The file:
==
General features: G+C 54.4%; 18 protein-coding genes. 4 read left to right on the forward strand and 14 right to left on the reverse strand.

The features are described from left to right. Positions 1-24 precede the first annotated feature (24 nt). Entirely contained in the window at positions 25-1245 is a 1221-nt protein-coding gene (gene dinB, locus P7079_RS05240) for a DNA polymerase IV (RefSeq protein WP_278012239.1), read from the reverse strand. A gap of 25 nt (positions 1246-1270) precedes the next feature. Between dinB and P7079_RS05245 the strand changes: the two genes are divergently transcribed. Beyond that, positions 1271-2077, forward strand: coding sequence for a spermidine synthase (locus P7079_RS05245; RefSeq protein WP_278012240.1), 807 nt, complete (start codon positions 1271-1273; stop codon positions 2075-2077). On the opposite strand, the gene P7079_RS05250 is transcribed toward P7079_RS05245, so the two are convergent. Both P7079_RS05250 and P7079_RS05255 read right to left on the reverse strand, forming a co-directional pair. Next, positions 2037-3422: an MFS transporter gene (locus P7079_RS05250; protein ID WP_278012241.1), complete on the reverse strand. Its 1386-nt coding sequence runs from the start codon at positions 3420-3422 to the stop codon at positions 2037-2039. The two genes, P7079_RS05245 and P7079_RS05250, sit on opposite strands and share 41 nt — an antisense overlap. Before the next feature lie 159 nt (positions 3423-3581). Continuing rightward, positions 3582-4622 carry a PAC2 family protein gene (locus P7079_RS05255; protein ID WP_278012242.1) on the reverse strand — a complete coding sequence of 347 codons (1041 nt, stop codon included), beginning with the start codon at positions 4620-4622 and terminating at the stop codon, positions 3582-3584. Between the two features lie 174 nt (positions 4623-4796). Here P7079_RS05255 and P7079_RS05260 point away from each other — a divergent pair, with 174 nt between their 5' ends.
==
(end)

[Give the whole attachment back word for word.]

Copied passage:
General features: G+C 54.4%; 18 protein-coding genes. 4 read left to right on the forward strand and 14 right to left on the reverse strand.

The features are described from left to right. Positions 1-24 precede the first annotated feature (24 nt). Entirely contained in the window at positions 25-1245 is a 1221-nt protein-coding gene (gene dinB, locus P7079_RS05240) for a DNA polymerase IV (RefSeq protein WP_278012239.1), read from the reverse strand. A gap of 25 nt (positions 1246-1270) precedes the next feature. Between dinB and P7079_RS05245 the strand changes: the two genes are divergently transcribed. Beyond that, positions 1271-2077, forward strand: coding sequence for a spermidine synthase (locus P7079_RS05245; RefSeq protein WP_278012240.1), 807 nt, complete (start codon positions 1271-1273; stop codon positions 2075-2077). On the opposite strand, the gene P7079_RS05250 is transcribed toward P7079_RS05245, so the two are convergent. Both P7079_RS05250 and P7079_RS05255 read right to left on the reverse strand, forming a co-directional pair. Next, positions 2037-3422: an MFS transporter gene (locus P7079_RS05250; protein ID WP_278012241.1), complete on the reverse strand. Its 1386-nt coding sequence runs from the start codon at positions 3420-3422 to the stop codon at positions 2037-2039. The two genes, P7079_RS05245 and P7079_RS05250, sit on opposite strands and share 41 nt — an antisense overlap. Before the next feature lie 159 nt (positions 3423-3581). Continuing rightward, positions 3582-4622 carry a PAC2 family protein gene (locus P7079_RS05255; protein ID WP_278012242.1) on the reverse strand — a complete coding sequence of 347 codons (1041 nt, stop codon included), beginning with the start codon at positions 4620-4622 and terminating at the stop codon, positions 3582-3584. Between the two features lie 174 nt (positions 4623-4796). Here P7079_RS05255 and P7079_RS05260 point away from each other — a divergent pair, with 174 nt between their 5' ends.